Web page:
More featuring Peter Hume»

by Peter Hume

Political parties are private organizations specifically intended to capture the public law-making power.

Parliament originated in about 1450, but organized political parties didn’t start to dominate parliamentary proceedings until about 1750, almost three hundred years later. So obviously it’s possible to have stable government without the parliament being dominated by political parties.

The first political parties were rather loose alliances of ideological fellow-travellers. However the development in the nineteenth century of formal party structures, discipline and factions changed the nature of parliamentary government. Now it meant that the most significant political decisions happen in private, by political parties doing backroom deals, rather than in the parliament. That’s why the public didn’t get to vote on whether Paul Keating gained or Kevin Rudd lost the prime ministership.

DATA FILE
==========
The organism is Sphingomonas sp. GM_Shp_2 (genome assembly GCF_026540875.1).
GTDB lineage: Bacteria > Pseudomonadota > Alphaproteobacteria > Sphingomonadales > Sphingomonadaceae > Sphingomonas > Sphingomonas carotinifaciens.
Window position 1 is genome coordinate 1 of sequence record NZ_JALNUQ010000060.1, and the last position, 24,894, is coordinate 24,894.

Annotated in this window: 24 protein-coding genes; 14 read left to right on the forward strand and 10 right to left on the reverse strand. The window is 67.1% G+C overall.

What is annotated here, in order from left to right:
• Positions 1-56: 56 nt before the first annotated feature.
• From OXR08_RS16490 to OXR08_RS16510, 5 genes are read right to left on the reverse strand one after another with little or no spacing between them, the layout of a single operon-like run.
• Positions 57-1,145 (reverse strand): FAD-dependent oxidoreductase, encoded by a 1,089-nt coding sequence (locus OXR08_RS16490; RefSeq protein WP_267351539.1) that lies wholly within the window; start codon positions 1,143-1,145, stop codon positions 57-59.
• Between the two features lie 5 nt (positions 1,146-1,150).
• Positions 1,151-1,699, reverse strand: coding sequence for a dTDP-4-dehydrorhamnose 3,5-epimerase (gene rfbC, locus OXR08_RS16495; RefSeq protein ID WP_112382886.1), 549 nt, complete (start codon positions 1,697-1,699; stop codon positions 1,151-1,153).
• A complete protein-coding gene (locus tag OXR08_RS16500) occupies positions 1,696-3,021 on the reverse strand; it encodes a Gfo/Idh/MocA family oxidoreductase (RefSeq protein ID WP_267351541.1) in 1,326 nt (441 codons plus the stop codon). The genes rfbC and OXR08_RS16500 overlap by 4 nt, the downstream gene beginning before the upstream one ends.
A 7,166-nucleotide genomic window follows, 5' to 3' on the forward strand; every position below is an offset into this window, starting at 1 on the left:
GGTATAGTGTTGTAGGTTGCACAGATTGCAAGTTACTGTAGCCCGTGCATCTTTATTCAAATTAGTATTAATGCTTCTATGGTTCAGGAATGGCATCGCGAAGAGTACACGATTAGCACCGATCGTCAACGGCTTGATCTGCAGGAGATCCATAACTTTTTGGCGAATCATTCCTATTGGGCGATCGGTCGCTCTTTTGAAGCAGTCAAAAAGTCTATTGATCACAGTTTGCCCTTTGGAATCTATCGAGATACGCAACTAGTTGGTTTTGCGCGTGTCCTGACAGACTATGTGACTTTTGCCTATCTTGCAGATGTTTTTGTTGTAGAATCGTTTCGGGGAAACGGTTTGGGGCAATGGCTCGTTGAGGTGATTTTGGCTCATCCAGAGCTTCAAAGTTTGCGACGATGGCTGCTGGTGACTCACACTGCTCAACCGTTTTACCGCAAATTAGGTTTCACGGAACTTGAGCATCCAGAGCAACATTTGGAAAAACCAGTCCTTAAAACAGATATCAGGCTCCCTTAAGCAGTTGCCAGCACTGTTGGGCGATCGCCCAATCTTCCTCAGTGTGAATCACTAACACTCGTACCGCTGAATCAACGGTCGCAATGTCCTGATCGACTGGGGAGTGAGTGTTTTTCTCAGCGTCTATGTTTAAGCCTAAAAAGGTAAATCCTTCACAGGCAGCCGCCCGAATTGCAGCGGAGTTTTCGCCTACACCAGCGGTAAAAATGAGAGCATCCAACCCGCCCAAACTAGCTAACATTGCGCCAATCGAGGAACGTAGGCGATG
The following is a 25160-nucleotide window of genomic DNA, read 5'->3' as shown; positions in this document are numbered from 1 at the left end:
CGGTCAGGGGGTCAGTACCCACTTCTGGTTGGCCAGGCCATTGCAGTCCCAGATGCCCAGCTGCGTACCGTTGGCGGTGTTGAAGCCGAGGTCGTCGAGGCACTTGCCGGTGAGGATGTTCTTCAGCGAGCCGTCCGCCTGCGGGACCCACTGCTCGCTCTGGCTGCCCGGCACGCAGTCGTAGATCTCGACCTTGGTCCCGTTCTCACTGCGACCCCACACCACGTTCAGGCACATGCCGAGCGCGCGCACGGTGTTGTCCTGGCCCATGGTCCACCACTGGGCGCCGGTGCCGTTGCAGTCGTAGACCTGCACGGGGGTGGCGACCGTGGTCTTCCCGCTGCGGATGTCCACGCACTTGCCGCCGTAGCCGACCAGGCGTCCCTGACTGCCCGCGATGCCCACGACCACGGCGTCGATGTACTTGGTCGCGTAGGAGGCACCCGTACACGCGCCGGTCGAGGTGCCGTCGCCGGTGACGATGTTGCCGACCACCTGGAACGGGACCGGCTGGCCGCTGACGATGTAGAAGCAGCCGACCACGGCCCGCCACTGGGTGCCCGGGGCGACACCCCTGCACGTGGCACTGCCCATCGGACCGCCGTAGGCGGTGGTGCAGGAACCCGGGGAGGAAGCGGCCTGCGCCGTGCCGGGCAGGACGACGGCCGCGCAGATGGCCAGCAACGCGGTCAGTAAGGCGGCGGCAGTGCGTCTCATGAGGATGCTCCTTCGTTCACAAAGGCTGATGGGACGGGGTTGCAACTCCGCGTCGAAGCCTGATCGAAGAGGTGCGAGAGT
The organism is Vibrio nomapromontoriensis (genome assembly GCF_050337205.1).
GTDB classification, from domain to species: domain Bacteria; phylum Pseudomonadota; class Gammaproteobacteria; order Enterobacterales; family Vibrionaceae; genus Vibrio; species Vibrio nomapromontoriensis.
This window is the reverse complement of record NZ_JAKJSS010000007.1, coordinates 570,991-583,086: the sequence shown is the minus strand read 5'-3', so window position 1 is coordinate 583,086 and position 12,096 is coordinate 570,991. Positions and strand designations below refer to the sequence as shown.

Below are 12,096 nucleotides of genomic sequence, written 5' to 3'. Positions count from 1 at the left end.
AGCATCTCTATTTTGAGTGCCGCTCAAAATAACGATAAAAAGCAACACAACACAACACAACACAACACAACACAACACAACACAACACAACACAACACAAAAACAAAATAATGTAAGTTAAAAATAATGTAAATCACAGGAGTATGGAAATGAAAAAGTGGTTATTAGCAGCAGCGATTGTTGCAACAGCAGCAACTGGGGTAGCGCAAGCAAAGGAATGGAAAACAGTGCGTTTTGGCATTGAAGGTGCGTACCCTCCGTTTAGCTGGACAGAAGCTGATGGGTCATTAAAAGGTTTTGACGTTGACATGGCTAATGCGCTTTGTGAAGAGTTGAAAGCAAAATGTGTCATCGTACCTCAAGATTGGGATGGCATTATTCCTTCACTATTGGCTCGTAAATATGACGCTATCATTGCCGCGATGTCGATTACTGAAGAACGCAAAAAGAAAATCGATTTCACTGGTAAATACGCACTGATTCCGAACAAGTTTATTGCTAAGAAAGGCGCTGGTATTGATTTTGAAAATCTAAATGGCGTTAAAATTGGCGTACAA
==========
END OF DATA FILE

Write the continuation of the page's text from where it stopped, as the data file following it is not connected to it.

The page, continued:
Modern Westminster-style democracy has degenerated into an elective dictatorship, in which the dominant party controls both the Executive (Cabinet and the Departments) and Legislature (Parliament). A member’s first loyalty is to the party, whose interest is taken to be a cipher for the people’s interest. The notion of the Parliament as a place where the critical issues are debated and decided for the public good is quite redundant.

The idea that a hung parliament is bad because stable government is good, depends on two assumptions that do not withstand critical scrutiny.

The first is that government presumptively stands for the greater good. But the ordinary legal rules against fraud, theft and killing do not apply to legislators in their legislative capacity. The many can err as badly as the few. There is nothing about a legal monopoly of force or majority opinion licensed to loot or kill, that makes it presumptively socially beneficial.

The second assumption is that government should be more efficient rather than less. But efficiency is only good if you’re producing goods. If someone is producing bads — like running the gas chambers — we don’t want them to be efficient; it’s better for them to be inefficient.

So it is with our Parliament. What a parcel of lying rogues! I wish that more of them were hung.